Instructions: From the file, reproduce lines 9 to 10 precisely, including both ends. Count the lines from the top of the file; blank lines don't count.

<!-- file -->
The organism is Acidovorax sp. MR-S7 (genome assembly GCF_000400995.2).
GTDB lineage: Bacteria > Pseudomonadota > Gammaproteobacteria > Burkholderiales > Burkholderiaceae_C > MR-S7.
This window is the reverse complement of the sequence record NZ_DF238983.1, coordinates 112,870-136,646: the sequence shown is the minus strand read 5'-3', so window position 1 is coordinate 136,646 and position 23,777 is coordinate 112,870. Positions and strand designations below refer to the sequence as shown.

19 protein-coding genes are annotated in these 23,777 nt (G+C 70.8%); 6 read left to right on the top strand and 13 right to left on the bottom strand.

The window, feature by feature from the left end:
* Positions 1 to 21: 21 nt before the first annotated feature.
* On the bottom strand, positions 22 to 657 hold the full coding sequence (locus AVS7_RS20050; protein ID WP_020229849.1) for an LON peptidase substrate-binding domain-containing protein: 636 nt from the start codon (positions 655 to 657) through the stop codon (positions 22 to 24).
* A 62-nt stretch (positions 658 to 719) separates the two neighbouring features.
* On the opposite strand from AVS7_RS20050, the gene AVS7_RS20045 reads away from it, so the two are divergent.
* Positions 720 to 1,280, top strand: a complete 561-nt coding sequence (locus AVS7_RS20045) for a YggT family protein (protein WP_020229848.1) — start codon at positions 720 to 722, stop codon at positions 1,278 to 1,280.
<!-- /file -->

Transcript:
* On the opposite strand from AVS7_RS20050, the gene AVS7_RS20045 reads away from it, so the two are divergent.
* Positions 720 to 1,280, top strand: a complete 561-nt coding sequence (locus AVS7_RS20045) for a YggT family protein (protein WP_020229848.1) — start codon at positions 720 to 722, stop codon at positions 1,278 to 1,280.